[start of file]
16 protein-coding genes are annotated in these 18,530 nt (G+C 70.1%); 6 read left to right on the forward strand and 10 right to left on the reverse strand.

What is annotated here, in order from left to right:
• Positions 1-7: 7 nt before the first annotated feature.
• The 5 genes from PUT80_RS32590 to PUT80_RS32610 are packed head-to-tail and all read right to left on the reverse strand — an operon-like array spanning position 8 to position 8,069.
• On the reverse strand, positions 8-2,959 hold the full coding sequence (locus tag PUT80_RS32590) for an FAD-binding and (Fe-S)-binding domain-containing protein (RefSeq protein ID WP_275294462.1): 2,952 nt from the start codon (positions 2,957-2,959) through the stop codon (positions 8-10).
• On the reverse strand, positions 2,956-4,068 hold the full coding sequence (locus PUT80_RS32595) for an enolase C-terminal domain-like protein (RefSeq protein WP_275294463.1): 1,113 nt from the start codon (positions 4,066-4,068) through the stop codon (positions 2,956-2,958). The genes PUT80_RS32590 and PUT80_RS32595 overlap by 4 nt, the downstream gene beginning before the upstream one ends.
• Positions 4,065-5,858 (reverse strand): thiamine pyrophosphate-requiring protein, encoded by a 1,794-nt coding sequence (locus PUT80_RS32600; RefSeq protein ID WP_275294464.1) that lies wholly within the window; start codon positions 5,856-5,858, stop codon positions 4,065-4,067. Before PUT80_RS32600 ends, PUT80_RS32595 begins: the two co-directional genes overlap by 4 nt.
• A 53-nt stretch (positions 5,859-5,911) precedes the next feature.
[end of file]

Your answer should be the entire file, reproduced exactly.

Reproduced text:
16 protein-coding genes are annotated in these 18,530 nt (G+C 70.1%); 6 read left to right on the forward strand and 10 right to left on the reverse strand.

What is annotated here, in order from left to right:
• Positions 1-7: 7 nt before the first annotated feature.
• The 5 genes from PUT80_RS32590 to PUT80_RS32610 are packed head-to-tail and all read right to left on the reverse strand — an operon-like array spanning position 8 to position 8,069.
• On the reverse strand, positions 8-2,959 hold the full coding sequence (locus tag PUT80_RS32590) for an FAD-binding and (Fe-S)-binding domain-containing protein (RefSeq protein ID WP_275294462.1): 2,952 nt from the start codon (positions 2,957-2,959) through the stop codon (positions 8-10).
• On the reverse strand, positions 2,956-4,068 hold the full coding sequence (locus PUT80_RS32595) for an enolase C-terminal domain-like protein (RefSeq protein WP_275294463.1): 1,113 nt from the start codon (positions 4,066-4,068) through the stop codon (positions 2,956-2,958). The genes PUT80_RS32590 and PUT80_RS32595 overlap by 4 nt, the downstream gene beginning before the upstream one ends.
• Positions 4,065-5,858 (reverse strand): thiamine pyrophosphate-requiring protein, encoded by a 1,794-nt coding sequence (locus PUT80_RS32600; RefSeq protein ID WP_275294464.1) that lies wholly within the window; start codon positions 5,856-5,858, stop codon positions 4,065-4,067. Before PUT80_RS32600 ends, PUT80_RS32595 begins: the two co-directional genes overlap by 4 nt.
• A 53-nt stretch (positions 5,859-5,911) precedes the next feature.